Transmission begins: Hi, fluke here!
First off, patch statuses:
These patches are accpeted upstream.
🔗 asus-wmi: Add panel overdrive functionality
This shows up as
/sys/devices/platform/asus-nb-wmi/panel_od if your laptop supports it. It is meant to help prevent ghosting.
🔗 asus-wmi: Add dgpu disable method`
This shows up as
/sys/devices/platform/asus-nb-wmi/dgpu_disable if your laptop supports it. In general it is not an easy setting to use as it brutally removes the dgpu from the system without notifying the kernel, as such, you need to ensure that drivers using the dgpu are unloaded. Additionally it is unreliable so shoud be treated more as a "Did Armoury Crate diable the dGPU" check when diagnosing why the dGPU might not be available in Linux.
🔗 asus-wmi: Add egpu enable method
This shows up as
/sys/devices/platform/asus-nb-wmi/dgpu_disable if your laptop supports it. To be used by systems with an eGPU. You will need to first unload the nvidia drivers, then toggle this on, and then reload the drivers. Keep in mind that toggling this switch also disabled the dGPU.
🔗 HID: asus: Prevent Claymore sending suspend event
It looks like ASUS is using a generic MCU across many products and laptops. This MCU spits out a stream of all sorts of events and ASUS HID driver is interpreting some of these events incorrectly.
🔗 asus-wmi: Add support for platform_profile
This is a multilayered change. The main thing it does is enable the use of "fan modes" by power-profiles. It effectively ties
/sys/devices/platform/asus-nb-wmi/throttle_thermal_policy to power profiles that will show up as displayed in these images on next Fedora 35 and/or Gnome 41 releases:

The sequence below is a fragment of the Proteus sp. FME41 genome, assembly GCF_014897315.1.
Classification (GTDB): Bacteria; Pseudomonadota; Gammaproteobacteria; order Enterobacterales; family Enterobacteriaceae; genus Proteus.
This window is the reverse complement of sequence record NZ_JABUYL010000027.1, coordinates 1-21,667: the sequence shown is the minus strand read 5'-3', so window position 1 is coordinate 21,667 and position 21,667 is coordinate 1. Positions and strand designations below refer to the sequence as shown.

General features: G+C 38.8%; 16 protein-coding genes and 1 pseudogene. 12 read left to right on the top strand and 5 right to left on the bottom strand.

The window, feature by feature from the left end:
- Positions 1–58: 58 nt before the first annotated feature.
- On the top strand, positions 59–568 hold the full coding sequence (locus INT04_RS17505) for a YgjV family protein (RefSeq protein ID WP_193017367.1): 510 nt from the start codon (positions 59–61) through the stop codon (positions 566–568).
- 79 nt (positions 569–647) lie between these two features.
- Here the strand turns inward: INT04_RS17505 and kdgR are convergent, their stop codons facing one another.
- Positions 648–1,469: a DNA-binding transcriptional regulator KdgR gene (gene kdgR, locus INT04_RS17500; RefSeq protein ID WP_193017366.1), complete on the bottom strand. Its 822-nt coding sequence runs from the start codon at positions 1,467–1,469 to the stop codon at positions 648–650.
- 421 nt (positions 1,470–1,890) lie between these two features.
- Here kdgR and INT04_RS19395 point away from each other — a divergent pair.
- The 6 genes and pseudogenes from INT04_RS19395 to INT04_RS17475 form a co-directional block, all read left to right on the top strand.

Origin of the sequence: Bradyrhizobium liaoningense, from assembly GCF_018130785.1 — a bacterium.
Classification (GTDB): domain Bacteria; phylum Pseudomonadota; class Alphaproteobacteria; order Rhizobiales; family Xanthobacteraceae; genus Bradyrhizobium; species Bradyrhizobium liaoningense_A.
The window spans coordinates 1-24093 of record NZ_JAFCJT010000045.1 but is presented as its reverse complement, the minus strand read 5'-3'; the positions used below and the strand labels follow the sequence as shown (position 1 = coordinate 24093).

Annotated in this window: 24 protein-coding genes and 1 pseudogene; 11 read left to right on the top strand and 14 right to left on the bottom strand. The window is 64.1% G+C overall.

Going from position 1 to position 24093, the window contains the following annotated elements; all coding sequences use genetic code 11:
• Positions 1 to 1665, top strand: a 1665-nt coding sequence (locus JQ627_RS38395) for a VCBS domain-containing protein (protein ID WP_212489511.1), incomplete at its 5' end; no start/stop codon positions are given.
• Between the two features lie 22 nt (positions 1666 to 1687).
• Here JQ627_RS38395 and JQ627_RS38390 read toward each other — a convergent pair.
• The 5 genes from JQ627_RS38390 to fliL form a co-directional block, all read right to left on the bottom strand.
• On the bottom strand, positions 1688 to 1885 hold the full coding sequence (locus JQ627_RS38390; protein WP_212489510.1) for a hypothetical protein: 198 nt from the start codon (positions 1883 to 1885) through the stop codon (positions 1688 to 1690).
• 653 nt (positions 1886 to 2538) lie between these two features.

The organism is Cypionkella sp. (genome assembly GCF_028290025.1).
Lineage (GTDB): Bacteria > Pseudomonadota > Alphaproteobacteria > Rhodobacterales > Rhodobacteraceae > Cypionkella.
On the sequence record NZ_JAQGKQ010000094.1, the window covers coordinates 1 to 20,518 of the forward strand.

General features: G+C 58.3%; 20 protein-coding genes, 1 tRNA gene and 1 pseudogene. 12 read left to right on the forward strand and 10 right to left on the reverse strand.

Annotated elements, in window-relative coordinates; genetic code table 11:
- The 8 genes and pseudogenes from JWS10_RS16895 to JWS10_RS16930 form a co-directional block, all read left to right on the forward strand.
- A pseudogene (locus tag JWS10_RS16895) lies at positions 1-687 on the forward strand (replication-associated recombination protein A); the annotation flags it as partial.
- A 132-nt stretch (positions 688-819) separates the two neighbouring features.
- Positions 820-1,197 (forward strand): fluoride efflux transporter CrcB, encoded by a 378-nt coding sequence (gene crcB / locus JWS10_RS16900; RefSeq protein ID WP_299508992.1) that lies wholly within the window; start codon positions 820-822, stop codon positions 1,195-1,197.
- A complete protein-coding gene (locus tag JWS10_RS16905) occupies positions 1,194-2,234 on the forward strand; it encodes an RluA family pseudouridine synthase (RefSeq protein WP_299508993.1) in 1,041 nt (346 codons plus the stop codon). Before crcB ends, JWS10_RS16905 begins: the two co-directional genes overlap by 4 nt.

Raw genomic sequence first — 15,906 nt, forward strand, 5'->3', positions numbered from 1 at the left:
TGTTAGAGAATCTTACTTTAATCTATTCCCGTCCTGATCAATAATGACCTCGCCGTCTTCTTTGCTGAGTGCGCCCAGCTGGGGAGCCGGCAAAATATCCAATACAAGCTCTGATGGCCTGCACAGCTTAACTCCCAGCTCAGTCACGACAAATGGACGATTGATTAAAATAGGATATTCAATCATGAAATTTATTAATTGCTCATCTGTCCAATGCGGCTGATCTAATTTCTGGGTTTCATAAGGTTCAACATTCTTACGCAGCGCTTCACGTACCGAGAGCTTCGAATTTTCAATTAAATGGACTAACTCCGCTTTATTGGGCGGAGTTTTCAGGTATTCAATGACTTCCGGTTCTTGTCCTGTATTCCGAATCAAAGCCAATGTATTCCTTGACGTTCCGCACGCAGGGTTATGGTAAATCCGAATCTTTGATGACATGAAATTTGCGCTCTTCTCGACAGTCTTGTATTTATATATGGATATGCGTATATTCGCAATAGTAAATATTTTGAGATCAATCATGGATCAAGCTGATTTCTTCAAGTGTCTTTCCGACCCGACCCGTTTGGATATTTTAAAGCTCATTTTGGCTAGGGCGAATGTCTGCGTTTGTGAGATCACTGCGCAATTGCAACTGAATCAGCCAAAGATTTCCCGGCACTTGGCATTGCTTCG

Power-profiles is going to be a standard component very soon, and it enables a lot more than just what this patch does - it can enable nvme and pci power saving if available, or change CPU governors etc (I'm not 100% on the list of things it will do as it is still in development).
This patch also means that because power-profiles is now able to be used, the existing (3.x.x) asusctl profiles stuff causes conflicts with power-profiles (and was blocked if asusctl was running). So the profile stuff is now stripped out and reduced to simple setting of profile on boot, or changing via asusctl command line if you are not using Gnome or other DE that exposes power-profiles. That means: no CPU turbo enable/disable, no frequency adjustments, no custom profiles.
These patches are still WIP or waiting for acceptance.
🔗 asus-wmi: Add support for custom fan curves
This is also a big change. The patch exposes the ability to set fan curves (if supported) for both CPU and GPU fans in a consistent standardised API in the asus-wmi kernel driver. Any application that can read/write this can use it.
If supported, the following will be available under hwmon (
pwm2_enable, these accept
1= manual mode (fan curve),
2= auto (factory default for power profile),
3= 2, plus reset fan curve to default.
pwm<F>_auto_point<N>_pwmwhere F = fan number, N = point on curve (1 to 8)
pwm<F>_auto_point<N>_tempwhere F = fan number, N = point on curve (1 to 8)
_auto_point are 0-255 in value. The
pwm is actually a percentage - 100 scaled to 255. Which is a little annoying but required due to the API spec, and due to ASUS doing percentage in ACPI tables.
A fan curve will apply on any power profile. But! If you use option
pwm<N>_enable then the fan curve defaults that are restored will be the ones that are factory default for the power profile mode you are in (there are 3).
As such, fan curves in asusctl will change a bit, and this is a little tricky to do with a decent userspace API.
** I will update this blog post over the course of the day here. Am publishing it now so people can get a better idea of what is happenign at the moment**
** Note: graphics control was split out of asusctl in to supergfxctl**